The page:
Newsweek quotes Managing Partner Alan Lescht in recent article, “Sexual Harassment Accusations in Congress Prompt Paul Ryan to Call for Prevention Training”
The Washington Post quotes Managing Partner Alan Lescht in recent article, “How congress plays by different rules on sexual harassment and misconduct.
Sexual harassment is illegal under federal law and under many state and local laws. It is something no worker should ever have to experience. Unfortunately, it happens in workplaces all over the country.
It can be difficult to identify. Victims may feel helpless and embarrassed, and they may question if what they are experiencing is truly sexual harassment.
Sexual harassment can take many forms
Let’s take a look at some types of actions and behaviors that may be considered sexual harassment:
- Repeatedly asking a coworker out on a date
- Making comments about a colleague’s appearance
- Inappropriately touching a coworker (rubbing, hugging, patting, purposely rubbing up against, etc.)
- Sending suggestive emails, instant messages, or text messages to a coworker
- Displaying pornography or other inappropriate images or videos at work
- Asking questions about a coworker’s sexual orientation, sexual experience, love live, etc.
Sexual harassment can occur between two colleagues or between a colleague and a superior. In either case, it is illegal.
Employers must take immediate action
As soon as a supervisor becomes aware of sexual harassment, he or she must take immediate action to address the behavior. If a supervisor fails to do so, the employer may be liable.
In some cases, an employer will retaliate against an employee who complains about sexual harassment by demoting or firing him or her. This is illegal.
It is advisable for victims to speak to an attorney who handles workplace harassment cases. Victims should learn about their rights, legal options, and options for seeking compensation.
Contact Alan Lescht and Associates today, if you believe you have been sexually harassed at your job. Your consultation is completely confidential.
When many Washington, D.C. residents think about sexual harassment, they may not think about sexually explicit materials that may constitute harassment. This could be many things, but generally, sexually explicit materials are photos, or anything similar, — of pornographic nature. These images are not allowed in the workplace. Despite this, some employees do engage in inappropriate online activity during work hours.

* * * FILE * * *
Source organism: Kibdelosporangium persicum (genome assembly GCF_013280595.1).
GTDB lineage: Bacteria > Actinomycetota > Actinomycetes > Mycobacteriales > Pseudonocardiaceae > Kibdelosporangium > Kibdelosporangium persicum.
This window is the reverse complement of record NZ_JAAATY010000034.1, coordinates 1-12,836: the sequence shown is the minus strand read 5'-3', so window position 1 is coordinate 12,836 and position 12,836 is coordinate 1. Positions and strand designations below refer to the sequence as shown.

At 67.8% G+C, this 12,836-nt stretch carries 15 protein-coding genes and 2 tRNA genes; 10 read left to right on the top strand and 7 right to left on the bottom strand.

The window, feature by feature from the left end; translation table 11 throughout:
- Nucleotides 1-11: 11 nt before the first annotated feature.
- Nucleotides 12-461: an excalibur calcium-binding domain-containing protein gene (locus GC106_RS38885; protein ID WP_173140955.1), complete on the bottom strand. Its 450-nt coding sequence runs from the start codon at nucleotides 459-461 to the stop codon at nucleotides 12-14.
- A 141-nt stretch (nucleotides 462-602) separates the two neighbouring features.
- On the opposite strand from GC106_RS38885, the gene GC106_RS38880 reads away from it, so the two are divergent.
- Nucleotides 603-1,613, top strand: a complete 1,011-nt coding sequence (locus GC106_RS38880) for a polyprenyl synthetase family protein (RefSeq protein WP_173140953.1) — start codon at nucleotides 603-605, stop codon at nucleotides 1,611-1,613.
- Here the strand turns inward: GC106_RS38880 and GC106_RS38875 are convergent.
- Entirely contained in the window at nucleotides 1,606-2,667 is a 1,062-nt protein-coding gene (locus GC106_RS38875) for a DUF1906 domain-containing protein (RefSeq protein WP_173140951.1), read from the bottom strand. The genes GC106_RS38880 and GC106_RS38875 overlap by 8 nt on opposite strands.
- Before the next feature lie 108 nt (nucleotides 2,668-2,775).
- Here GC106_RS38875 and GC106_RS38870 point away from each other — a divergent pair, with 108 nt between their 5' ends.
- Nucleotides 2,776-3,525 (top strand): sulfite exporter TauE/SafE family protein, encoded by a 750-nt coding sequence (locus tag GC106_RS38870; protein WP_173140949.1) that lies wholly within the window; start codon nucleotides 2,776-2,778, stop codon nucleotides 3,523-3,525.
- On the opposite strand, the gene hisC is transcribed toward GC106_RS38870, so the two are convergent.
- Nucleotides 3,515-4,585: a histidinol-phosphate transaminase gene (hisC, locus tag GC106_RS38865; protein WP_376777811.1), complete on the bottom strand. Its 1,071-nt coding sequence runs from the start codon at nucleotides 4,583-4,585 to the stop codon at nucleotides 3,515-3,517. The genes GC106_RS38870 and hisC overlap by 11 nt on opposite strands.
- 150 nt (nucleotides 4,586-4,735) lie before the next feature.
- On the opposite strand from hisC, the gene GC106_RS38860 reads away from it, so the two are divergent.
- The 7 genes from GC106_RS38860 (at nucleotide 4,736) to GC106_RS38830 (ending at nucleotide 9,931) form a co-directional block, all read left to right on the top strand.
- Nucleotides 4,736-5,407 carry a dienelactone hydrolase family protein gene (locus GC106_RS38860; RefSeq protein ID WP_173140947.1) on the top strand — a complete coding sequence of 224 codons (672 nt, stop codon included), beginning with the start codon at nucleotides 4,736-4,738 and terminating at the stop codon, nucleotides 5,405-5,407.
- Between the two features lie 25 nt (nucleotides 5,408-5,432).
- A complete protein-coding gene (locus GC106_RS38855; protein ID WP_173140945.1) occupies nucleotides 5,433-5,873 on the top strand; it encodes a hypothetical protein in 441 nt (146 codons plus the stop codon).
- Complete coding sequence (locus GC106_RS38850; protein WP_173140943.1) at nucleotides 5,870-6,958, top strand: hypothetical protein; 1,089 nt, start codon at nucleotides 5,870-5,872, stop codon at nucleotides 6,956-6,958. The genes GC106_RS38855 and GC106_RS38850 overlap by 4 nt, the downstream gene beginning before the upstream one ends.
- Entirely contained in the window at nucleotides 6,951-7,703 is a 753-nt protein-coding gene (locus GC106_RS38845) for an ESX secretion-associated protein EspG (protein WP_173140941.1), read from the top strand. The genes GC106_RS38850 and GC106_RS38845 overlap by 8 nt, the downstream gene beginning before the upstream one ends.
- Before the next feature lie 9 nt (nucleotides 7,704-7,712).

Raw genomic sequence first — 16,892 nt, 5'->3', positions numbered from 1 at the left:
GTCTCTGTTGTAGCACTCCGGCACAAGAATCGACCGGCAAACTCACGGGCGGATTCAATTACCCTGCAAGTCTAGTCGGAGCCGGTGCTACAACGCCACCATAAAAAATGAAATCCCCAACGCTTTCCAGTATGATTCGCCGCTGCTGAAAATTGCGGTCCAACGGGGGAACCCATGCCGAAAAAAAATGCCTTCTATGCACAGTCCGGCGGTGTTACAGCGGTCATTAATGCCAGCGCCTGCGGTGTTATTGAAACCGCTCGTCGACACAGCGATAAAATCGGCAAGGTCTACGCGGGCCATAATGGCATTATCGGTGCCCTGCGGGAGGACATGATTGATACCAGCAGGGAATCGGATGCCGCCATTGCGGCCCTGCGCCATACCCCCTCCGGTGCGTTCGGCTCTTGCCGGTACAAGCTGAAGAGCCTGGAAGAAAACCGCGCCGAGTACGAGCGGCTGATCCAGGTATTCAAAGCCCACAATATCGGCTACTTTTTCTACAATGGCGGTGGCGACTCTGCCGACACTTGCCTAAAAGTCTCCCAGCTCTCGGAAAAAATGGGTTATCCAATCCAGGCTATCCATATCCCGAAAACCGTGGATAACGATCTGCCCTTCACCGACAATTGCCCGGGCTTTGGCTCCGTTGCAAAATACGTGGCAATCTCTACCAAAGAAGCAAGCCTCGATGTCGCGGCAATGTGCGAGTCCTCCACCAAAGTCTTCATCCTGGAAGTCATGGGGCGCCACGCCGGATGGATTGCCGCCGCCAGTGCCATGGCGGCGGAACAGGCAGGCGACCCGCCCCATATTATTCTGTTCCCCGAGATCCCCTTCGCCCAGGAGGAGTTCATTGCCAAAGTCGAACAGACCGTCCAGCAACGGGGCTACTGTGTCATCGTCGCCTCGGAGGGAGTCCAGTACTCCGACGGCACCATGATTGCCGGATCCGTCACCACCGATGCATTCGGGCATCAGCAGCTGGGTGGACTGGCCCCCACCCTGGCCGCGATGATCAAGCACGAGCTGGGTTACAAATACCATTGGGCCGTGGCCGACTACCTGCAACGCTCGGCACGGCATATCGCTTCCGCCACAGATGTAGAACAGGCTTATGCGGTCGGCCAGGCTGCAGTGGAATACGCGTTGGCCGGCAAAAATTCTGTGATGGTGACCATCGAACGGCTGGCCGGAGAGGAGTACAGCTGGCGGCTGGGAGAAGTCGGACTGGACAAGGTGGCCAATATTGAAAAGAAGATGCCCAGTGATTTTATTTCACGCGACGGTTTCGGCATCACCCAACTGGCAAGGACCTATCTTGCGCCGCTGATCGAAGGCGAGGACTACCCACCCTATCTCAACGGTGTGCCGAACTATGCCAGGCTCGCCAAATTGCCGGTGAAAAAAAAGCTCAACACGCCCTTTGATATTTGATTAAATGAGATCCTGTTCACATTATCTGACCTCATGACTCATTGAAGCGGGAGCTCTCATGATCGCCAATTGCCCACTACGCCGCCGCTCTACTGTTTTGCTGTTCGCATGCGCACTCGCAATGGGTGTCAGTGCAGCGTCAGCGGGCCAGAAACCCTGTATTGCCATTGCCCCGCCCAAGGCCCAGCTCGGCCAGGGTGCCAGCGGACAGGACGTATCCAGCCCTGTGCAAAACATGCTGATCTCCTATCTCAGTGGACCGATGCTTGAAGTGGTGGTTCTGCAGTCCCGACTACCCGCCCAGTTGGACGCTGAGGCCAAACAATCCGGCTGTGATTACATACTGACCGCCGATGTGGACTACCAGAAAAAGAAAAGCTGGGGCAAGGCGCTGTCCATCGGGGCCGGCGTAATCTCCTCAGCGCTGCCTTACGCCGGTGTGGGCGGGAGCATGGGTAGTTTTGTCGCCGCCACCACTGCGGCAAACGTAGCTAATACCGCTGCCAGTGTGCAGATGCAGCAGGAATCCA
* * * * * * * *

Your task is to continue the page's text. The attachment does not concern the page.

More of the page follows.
When an employee is engaging in inappropriate activity, this behavior could result in another employee feeling sexually harassed. This may happen intentionally, such as when an employee shows another employee pornographic content. Or, it could happen unintentionally. For example, an employee walked by and witnessed another employee viewing pornographic content on his or her computer.
In 2003, individuals with the organization Business and Legal Reports questioned 474 human resource professionals about pornography and sexual harassment. Of the 474 professionals, two-thirds of the group admitted to finding pornography on employees’ computers. Incredibly, more than 40 percent of these human resources personnel discovered the pornography more than once.
This study shows that pornography viewers were likely reprimanded the first time for their Internet activities. However, this did not deter more than 40 percent of them from engaging in the behavior again. In addition, a monthly report from Message Labs in March of 2004 concluded that 70 percent of Internet traffic to pornographic websites took place during daytime work hours. These statistics are troublesome- since it seems that this may lead to an increase in sexual harassment accusations in the workplace.
Some victims of sexual harassment in the workplace may not feel inclined to report the behavior, for fear of retaliation or unfair treatment at work. Victims may want to speak with a sexual harassment lawyer to discuss their options for taking action.
Source: Covenant Eyes, “Pornography Statistics – In the Workplace,” accessed on Jan. 13, 2015